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Words of the Mouth, Meditations of the Heart

In his twelve-part poem, “Station Island,” Seamus Heaney acknowledges the ghosts of his and his country’s past, letting old regrets and resentments die in order to live more fully. Station Island, also known as “St. Patrick’s Purgatory,” is an ancient place of pilgrimage and penitence on Lough Derg, County Donegal. Part XI of Heaney’s poem opens with a childhood memory of sinking a kaleidoscope into muddy water, filling it with sludge that mars the beauty it formerly revealed. Heaney wonders if that lost vision can be “replenished.” Years later, during confession with a monk recently returned from Spain, Heaney is advised to “read poems as prayers.” For his penance, he’s told to translate an excerpt from the poetry of the Spanish Carmelite mystic, St. John of the Cross. The remainder of the poem is Heaney’s powerful rendering of John’s “The Song of the Soul which Delights to Know God by Faith.”

“Station Island” richly rewards the attentive reader. Like any text worthy of close inspection, there’s something new, something more on each return visit, with the reader bringing recent experiences, evolving struggles, and fresh insights to the page. As one of Howard Nemerov’s students said to him during a semester of shared close reading, “I see what reading is! It’s putting together what you’ve got with what it says.”

What caught my eye in revisiting “Station Island XI” earlier this year was the monk’s injunction to “read poems as prayers,” a way of reading that had lately been on my mind. I don’t pretend to speak for Heaney or the unnamed monk, but when I think of poetry as prayer, I don’t mean that all poems are prayers. Many – perhaps most – aren’t. Yet some poems are, having been made so either by intent or through the reader’s interpretative effort. Furthermore, worthwhile poems and heartfelt prayers share family resemblances. Both, for instance, run up against the very limits of what language can do, halting there as they must, but pointing (we hope) beyond themselves toward those deepest longings, fears, and sorrows we’re unable to articulate. I know prayer does this. Paul says as much in Romans 8:26-27:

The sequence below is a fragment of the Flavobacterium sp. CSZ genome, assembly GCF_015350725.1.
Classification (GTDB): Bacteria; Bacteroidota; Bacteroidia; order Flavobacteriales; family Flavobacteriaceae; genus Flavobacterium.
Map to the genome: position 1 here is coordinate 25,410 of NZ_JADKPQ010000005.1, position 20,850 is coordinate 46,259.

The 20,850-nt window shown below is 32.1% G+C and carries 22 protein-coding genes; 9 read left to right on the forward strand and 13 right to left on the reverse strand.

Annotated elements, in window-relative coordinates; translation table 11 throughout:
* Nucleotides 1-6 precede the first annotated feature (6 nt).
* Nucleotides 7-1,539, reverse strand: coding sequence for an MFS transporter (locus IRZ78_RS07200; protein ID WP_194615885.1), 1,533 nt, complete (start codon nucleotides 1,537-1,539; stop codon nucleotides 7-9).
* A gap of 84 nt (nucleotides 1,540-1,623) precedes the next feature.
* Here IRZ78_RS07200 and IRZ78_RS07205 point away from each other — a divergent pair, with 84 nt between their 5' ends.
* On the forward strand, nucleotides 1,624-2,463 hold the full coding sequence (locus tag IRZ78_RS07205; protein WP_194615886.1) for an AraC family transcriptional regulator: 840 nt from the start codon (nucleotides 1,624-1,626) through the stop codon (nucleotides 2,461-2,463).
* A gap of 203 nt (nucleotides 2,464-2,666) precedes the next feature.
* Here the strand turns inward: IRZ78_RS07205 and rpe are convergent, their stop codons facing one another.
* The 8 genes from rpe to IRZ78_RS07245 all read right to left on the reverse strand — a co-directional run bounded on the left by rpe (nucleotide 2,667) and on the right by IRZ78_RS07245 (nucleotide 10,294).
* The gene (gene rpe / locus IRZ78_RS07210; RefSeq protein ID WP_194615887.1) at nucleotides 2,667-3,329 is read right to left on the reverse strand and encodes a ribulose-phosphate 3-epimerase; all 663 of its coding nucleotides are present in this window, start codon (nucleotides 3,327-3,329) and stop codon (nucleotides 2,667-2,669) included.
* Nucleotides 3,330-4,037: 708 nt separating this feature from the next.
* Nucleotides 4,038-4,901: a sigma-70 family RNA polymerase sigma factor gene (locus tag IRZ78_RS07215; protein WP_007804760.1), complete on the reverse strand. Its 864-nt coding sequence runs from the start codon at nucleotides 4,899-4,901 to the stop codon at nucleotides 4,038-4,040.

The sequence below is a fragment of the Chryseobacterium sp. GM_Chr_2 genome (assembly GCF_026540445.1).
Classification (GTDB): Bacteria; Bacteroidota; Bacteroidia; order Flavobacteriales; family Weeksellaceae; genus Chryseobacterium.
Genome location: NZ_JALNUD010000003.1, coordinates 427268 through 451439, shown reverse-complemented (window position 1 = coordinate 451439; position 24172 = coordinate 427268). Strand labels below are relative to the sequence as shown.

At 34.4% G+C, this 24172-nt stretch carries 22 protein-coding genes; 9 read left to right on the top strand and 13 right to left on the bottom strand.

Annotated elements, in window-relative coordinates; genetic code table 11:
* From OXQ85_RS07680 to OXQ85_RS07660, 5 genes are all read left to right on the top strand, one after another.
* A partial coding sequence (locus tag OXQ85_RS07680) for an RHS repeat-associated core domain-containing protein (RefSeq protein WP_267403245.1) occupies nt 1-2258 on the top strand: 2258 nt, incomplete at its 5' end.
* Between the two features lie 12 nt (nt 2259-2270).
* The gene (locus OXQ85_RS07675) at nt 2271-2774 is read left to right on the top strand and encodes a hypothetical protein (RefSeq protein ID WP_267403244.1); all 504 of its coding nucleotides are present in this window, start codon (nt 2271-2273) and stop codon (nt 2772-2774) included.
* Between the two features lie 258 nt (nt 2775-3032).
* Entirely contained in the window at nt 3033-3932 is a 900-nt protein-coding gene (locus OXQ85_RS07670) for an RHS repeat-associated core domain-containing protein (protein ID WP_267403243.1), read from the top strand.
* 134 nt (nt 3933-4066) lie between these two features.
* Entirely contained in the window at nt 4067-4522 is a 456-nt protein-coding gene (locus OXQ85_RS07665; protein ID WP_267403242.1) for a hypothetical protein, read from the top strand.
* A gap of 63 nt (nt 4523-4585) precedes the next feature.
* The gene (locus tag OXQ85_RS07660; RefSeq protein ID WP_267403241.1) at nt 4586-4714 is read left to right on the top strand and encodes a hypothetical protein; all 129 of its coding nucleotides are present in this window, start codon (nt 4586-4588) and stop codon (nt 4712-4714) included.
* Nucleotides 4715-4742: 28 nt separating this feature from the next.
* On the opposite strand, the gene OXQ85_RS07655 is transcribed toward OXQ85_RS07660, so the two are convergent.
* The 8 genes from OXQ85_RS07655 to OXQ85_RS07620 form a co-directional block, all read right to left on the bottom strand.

Likewise the Spirit helps us in our weakness; for we do not know how to pray as we ought, but that very Spirit intercedes with sighs too deep for words. And God, who searches the heart, knows what is the mind of the Spirit, because the Spirit intercedes for the saints according to the will of God.

Scripture itself fails to capture the fullness of that mystery we call God. Even those who believe Jesus is the Word made flesh know God can’t be contained in a book. Furthermore, Scripture abounds with puzzling or troubling moments, opacities that resist ready interpretation, those irritant nodes in the record of God’s word that Jewish scholars approached with a mixture of trepidation and daring in the writing of midrash. By imaginatively entering the story, they struggled with passages that perplex us to this day: the sacrifice of Isaac, the fate of Lot’s wife, Jacob’s wrestling match, Jephthah’s daughter.

Poems, too, gesture beyond where words alone can go, and in so doing, leave us with verbal opacities that demand our interpretive effort. A poem you fully comprehend after one reading is just so much mind candy. Good poems, like Scripture, invite and reward further reading. A great poem becomes a house whose interior space expands each time we reenter. The word “stanza,” meaning a unit of verse lines, comes from the Italian word for “a room.” Any poem worth returning to ushers the attentive reader into the next room of the poem, that space where you ponder what has happened to you in the reading.